Hundreds of teenage TikTok users are claiming they are behind the starkly underwhelming turnout at US President Donald Trump’s Saturday campaign rally in Tulsa, Oklahoma.
Social media users said Sunday that the army of teenagers deliberately registered for many tickets to the gathering and never showed up, leading to a lower-than-expected attendance.
Ignoring health warnings, Trump went through with his first rally in 110 days in Tulsa, Oklahoma, one of the largest indoor gatherings in the world during a coronavirus outbreak that has killed more than 120,000 Americans, put 40 million out of work and upended Trump’s reelection bid.
Trump’s campaign declared that it had received over a million ticket requests and the city of Tulsa prepared for an overflow crowd. In the end though, only around 10,000 people showed up, leaving Trump to pitch his candidacy to a half-empty arena.
Almost One Million people request tickets for the Saturday Night Rally in Tulsa, Oklahoma!
— Donald J. Trump (@realDonaldTrump) June 15, 2020
“We’ve never had an empty seat, and we certainly won’t in Oklahoma,” Trump said in a briefing, days before there were thousands of empty seats in Oklahoma.
— Will Steakin (@wsteaks) June 20, 2020
Just passed 800,000 tickets. Biggest data haul and rally signup of all time by 10x.
Saturday is going to be amazing! https://t.co/u2tQ812odW
— Brad Parscale (@parscale) June 14, 2020
Trump tried to explain away the crowd size by blaming the media for declaring “don’t go, don’t come, don’t do anything” and by insisting there were protesters outside who were “doing bad things.” But the small crowds of pre-rally demonstrators were largely peaceful, and Tulsa police reported a single arrest Saturday afternoon.
“We begin our campaign,” Trump thundered as he took the stage. “The silent majority is stronger than ever before.”
“My 16 year old daughter and her friends in Park City Utah have hundreds of tickets. You have been rolled by America’s teens,” political strategist and Trump critic Steve Schmidt tweeted, addressing the president.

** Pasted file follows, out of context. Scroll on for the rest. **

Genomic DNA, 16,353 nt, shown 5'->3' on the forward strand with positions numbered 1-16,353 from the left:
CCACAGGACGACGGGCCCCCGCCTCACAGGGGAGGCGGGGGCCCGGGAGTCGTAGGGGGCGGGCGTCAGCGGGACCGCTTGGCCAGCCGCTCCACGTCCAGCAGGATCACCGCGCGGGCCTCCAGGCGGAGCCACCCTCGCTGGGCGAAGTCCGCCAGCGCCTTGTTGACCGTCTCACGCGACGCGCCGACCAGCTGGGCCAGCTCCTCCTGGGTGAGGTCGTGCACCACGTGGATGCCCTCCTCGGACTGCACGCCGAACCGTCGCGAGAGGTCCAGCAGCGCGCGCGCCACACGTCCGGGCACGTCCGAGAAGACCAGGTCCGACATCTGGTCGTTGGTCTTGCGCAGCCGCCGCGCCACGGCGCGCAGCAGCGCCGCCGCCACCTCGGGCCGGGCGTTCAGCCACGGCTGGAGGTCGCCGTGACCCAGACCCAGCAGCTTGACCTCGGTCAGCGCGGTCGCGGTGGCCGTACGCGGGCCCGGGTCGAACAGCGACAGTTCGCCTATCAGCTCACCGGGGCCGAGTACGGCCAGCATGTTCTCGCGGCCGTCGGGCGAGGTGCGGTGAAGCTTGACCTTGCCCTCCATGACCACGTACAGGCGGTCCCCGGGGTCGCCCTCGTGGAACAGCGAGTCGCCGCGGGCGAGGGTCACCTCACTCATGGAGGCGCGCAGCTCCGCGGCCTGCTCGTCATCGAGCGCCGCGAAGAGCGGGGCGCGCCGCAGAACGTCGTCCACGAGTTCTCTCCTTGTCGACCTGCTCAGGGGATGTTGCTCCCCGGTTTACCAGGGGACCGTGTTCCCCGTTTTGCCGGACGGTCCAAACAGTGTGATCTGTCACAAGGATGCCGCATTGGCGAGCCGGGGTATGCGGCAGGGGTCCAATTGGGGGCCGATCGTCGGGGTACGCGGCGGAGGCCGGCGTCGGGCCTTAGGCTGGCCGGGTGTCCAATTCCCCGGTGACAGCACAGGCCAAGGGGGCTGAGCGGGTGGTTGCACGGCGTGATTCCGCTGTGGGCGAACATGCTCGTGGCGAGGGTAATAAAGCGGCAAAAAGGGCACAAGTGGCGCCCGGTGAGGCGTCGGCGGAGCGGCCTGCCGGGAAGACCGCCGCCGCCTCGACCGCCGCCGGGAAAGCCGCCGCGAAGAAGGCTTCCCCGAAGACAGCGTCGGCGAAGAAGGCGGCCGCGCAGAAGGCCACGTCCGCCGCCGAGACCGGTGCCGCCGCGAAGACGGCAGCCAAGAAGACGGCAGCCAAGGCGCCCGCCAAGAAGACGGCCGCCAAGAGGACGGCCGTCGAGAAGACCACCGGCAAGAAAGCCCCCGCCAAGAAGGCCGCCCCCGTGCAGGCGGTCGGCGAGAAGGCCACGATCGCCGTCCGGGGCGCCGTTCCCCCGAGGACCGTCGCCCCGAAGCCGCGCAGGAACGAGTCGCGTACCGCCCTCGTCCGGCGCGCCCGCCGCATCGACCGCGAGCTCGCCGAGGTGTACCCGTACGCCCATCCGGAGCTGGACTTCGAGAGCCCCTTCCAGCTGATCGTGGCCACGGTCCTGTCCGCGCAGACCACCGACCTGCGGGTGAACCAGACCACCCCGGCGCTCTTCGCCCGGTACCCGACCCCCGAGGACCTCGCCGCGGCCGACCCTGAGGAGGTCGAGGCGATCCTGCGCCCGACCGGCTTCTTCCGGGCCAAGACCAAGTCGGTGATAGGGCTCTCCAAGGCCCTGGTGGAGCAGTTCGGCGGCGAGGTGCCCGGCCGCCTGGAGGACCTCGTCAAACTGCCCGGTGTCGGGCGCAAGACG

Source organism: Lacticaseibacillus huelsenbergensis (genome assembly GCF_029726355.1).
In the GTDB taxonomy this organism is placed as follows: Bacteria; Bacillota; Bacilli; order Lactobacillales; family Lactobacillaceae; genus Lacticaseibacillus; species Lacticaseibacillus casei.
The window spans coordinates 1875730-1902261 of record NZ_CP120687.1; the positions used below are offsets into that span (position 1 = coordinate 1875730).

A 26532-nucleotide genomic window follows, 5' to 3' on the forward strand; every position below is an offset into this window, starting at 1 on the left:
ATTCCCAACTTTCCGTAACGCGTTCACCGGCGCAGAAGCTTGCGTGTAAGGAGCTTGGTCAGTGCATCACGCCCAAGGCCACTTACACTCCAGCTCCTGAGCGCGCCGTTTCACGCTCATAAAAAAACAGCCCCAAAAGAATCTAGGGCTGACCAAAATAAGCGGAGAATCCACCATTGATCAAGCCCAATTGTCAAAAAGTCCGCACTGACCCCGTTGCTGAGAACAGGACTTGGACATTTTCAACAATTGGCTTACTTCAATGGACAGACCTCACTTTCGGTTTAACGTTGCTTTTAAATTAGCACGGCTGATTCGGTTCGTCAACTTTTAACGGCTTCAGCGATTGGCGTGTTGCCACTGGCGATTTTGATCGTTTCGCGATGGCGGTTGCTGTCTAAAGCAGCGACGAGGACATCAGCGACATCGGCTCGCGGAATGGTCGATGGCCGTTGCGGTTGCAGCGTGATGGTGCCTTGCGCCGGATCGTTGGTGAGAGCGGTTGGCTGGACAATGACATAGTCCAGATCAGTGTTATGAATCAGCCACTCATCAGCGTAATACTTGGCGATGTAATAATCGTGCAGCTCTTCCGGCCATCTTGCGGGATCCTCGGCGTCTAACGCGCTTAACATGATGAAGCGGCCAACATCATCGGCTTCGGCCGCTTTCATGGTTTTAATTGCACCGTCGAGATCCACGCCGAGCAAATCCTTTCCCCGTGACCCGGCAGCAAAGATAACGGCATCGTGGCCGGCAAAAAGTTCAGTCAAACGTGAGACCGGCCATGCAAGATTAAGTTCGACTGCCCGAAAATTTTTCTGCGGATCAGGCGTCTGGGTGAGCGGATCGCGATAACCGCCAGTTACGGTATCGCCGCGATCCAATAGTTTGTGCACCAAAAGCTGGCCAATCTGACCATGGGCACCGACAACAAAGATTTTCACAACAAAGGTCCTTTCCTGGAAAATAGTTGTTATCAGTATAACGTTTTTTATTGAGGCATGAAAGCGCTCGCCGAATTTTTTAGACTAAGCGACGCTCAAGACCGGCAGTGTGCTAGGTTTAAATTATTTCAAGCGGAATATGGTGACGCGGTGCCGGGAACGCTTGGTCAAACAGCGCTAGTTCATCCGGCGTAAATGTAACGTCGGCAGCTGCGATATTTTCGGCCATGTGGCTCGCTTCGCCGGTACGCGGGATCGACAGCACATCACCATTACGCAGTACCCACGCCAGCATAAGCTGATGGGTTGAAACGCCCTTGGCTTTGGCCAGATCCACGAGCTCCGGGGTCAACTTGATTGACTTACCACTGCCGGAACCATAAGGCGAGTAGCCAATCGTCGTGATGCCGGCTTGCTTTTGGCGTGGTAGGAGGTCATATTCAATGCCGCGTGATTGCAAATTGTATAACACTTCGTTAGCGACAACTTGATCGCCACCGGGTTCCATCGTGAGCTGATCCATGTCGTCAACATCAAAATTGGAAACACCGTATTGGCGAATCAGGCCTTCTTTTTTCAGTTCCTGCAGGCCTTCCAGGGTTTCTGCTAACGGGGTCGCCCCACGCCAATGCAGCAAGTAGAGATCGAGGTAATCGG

My 16 year old daughter and her friends in Park City Utah have hundreds of tickets. You have been rolled by America’s teens. @realDonaldTrump you have been failed by your team. You have been deserted by your faithful. No one likes to root for the losing team. @ProjectLincoln https://t.co/VM5elZ57Qp
— Steve Schmidt (@SteveSchmidtSES) June 20, 2020
“The teens of America have struck a savage blow against @realDonaldTrump,” Schmidt added. “All across America teens ordered tickets to this event. The fools on the campaign bragged about a million tickets. lol.”
i have three teenagers. two of them have a pair of tix each to @realDonaldTrump’s rally in tulsa; they registered to spoof POTUS & his campaign. one of them is sitting at dinner now, laughing and saying teens around the united states fooled the man. https://t.co/akLU9o8u3f
— C.J. Chivers (@cjchivers) June 21, 2020
The pump Trump and dump him initiative was praised by US Congresswoman Alexandria Ocasio-Cortez, a New York Democrat, who tweeted at Trump’s campaign manager Brad Parscale: “You just got ROCKED by teens on TikTok who flooded the Trump campaign w/ fake ticket reservations… Shout out to Zoomers. Y’all make me so proud.”
Actually you just got ROCKED by teens on TikTok who flooded the Trump campaign w/ fake ticket reservations & tricked you into believing a million people wanted your white supremacist open mic enough to pack an arena during COVID
Shout out to Zoomers. Y’all make me so proud. ☺️ https://t.co/jGrp5bSZ9T
— Alexandria Ocasio-Cortez (@AOC) June 21, 2020
The plan to sabotage the rally apparently spread quickly through social media among teenagers, while not gaining much attention elsewhere.
Trump supporters could reserve two free tickets to the rally per cellphone number. The campaign would then start sending election messages, but users could stop that by replying “stop.”
The campaign called on Trump opponents to reserve thousands of tickets they had no intention of using.
— Mike Madrid (@madrid_mike) June 21, 2020
“So my teen daughter, who has Snapchat and TikTok accounts, walked in and said to me ‘So did it work? Did the teens get all the tickets to the Trump rally?’ She’s known about this ALL WEEK and I just learned this an hour ago…” tweeted academic Roberto Quinlan.